The 26 September, is the European Day of Languages, dedicated to language diversity in Luxembourg. And Luxembourgish, spoken by 323,557 people in the Grand Duchy (2011 general population census), is part of those languages. Let's use the opportunity to shed some light on this language which is the first language of 55.8% of local residents..
A language with multiple influences
Originally, Luxembourgish is considered a Moselle Franconian dialect. It is spoken in the Grand Duchy of Luxembourg, in Belgium around Arlon and St. Vith and in the French region surrounding Thionville, as well as in the Moselle valley and the Bitburg and Daun districts in Germany. This is representative of the area of the former Duchy of Luxembourg.
Belonging to the western Germanic linguistic group, there are many similarities to German and especially Dutch. However, other languages have equally influenced the development of Luxembourgish during the millennia, often in the context of occupations or waves of immigration. Thus, Latin and later French have left their marks, as well as Spanish and Italian. In other words, Luxembourgish has elements from all of those languages:
|Moien / Äddi||Hello / Goodbye||Morgen (German) / Adieu (French)|
|Villmools Merci||Thank you very much||Vielmals (German) / Merci (French)|
|Wann ech gelift||Please||Alstublieft (Dutch)|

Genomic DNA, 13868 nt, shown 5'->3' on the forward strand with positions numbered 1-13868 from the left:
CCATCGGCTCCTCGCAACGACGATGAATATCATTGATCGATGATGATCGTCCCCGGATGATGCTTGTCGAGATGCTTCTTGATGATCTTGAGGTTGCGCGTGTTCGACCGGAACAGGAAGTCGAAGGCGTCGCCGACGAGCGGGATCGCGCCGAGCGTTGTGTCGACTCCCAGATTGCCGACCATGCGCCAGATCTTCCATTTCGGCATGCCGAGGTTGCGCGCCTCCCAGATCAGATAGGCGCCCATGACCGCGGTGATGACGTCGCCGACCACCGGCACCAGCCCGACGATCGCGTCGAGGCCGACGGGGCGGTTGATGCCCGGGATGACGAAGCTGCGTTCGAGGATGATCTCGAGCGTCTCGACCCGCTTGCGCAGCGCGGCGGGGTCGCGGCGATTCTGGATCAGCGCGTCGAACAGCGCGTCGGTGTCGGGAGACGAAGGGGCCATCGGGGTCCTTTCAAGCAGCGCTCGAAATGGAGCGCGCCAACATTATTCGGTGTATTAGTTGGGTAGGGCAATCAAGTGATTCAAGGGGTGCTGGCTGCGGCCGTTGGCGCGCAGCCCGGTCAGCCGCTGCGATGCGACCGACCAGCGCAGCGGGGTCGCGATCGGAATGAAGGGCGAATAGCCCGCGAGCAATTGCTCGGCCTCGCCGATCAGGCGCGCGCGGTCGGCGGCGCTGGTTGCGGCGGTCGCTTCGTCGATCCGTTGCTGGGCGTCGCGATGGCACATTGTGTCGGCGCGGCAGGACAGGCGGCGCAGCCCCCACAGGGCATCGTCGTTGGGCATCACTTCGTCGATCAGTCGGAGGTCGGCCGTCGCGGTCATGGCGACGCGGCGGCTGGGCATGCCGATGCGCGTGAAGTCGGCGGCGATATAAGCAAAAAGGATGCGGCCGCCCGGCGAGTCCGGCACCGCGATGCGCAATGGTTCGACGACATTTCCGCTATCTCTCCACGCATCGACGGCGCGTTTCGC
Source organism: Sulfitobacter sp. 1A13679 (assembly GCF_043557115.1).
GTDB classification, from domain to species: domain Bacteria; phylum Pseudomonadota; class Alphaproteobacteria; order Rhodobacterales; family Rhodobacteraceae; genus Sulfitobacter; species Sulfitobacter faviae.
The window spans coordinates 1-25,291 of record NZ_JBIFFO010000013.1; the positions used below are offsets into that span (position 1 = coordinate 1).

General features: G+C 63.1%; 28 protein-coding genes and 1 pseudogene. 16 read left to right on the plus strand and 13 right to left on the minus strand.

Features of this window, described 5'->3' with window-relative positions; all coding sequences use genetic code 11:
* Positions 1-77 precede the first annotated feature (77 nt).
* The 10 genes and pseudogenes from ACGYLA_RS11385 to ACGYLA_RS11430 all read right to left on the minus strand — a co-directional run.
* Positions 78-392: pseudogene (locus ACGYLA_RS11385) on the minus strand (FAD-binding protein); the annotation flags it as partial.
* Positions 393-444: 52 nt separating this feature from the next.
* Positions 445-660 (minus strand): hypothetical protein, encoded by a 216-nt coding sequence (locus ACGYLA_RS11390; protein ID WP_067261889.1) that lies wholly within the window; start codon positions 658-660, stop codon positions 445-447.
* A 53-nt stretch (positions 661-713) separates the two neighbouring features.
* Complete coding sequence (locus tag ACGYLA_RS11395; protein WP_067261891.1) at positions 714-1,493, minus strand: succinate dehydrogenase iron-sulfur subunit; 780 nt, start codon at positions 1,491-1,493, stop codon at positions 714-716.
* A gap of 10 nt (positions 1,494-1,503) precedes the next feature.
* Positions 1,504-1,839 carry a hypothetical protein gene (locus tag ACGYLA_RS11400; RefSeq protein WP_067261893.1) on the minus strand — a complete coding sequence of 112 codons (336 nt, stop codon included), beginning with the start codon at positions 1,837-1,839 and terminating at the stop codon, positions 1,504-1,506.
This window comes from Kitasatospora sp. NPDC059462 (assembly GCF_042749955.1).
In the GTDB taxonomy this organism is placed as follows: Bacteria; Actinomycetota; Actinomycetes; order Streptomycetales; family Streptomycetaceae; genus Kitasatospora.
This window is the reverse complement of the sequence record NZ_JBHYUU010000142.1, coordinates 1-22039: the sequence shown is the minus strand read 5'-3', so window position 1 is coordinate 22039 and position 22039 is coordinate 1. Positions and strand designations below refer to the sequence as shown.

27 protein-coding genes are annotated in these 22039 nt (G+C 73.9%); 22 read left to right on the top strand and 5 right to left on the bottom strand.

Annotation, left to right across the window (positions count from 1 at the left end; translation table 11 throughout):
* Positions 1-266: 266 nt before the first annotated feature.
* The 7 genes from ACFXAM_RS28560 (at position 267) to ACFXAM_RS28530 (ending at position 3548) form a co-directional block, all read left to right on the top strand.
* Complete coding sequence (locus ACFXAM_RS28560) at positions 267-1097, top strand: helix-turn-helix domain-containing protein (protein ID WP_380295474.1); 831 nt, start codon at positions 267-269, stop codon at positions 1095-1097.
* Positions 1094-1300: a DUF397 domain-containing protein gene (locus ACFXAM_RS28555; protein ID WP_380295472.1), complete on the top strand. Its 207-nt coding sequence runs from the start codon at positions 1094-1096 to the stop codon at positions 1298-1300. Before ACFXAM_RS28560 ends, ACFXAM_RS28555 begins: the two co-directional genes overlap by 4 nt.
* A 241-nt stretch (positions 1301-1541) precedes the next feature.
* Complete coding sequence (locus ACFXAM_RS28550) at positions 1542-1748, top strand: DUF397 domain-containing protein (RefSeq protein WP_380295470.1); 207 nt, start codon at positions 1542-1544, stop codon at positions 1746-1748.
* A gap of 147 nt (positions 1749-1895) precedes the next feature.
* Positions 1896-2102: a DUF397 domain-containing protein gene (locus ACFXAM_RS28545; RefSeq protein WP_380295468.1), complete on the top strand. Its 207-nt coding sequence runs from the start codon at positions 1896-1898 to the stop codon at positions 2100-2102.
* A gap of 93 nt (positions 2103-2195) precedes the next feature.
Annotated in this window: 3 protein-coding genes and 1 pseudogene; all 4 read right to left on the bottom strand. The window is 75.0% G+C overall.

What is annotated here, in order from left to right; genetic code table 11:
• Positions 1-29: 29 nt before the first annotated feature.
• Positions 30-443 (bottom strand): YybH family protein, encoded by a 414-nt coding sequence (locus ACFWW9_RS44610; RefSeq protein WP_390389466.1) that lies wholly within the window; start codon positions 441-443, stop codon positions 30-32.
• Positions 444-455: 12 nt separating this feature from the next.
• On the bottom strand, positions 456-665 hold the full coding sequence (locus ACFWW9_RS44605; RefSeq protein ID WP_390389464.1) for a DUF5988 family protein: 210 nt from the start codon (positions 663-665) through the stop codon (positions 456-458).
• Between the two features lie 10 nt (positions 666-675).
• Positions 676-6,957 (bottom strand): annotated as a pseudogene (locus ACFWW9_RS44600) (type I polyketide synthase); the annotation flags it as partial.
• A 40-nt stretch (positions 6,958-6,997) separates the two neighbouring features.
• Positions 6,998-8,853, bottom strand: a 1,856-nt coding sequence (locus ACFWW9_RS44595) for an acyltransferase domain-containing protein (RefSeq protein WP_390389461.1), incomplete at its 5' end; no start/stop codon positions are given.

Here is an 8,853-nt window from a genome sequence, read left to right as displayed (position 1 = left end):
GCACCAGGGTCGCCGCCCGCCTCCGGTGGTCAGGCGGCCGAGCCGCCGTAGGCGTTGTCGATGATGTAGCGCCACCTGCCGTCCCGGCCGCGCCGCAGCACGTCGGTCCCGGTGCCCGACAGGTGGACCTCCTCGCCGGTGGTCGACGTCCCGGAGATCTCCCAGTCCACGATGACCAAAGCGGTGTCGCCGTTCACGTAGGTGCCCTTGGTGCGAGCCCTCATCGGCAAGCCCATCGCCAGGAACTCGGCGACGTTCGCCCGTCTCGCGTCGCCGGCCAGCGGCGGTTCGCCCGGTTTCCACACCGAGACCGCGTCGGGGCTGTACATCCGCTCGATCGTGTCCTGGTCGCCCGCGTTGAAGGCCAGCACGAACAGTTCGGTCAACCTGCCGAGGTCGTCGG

|Nondikass!||Damned!||No digas! (Spanish)|
Talk to me in Luxembourgish
For the occasion, the Ministry of Education, Children and Youth launched the action "Schwätz mat mer" (talk to me), encouraging children to explore and use different languages to understand each other better.
A multilingual environment
Speaking about languages in Luxembourg means experiencing the beauty of diversity. Indeed, even though Luxembourgish is considered to be the national language and the language used daily by Luxembourgers, French, German, Italian, Portuguese, Spanish, English and many more languages have their place in everyday life in Luxembourg. Thus, it is not uncommon to hear a large number of languages spoken around you and the majority of people use at least 2 languages every day. As an example, you might read your newspaper in German in the morning, while ordering a coffee in French, before saying Moien to your Luxembourgish co-worker and calling your client in English.
And, according to the Lifelong Exposure to Multilingualism study, seniors having lived in Luxembourg's linguistic environment for a lengthy time are less at risk to contract Alzheimer's disease.
Luxembourgish has been considered a Moselle dialect for a long time and has nearly exclusively been used as a spoken language. It was not until 1984 that the government of the time gave it an official status, on par with German and French. Since then, many initiatives to promote Luxembourgish have seen the day.
(article written by the editorial team of the portal luxembourg.lu)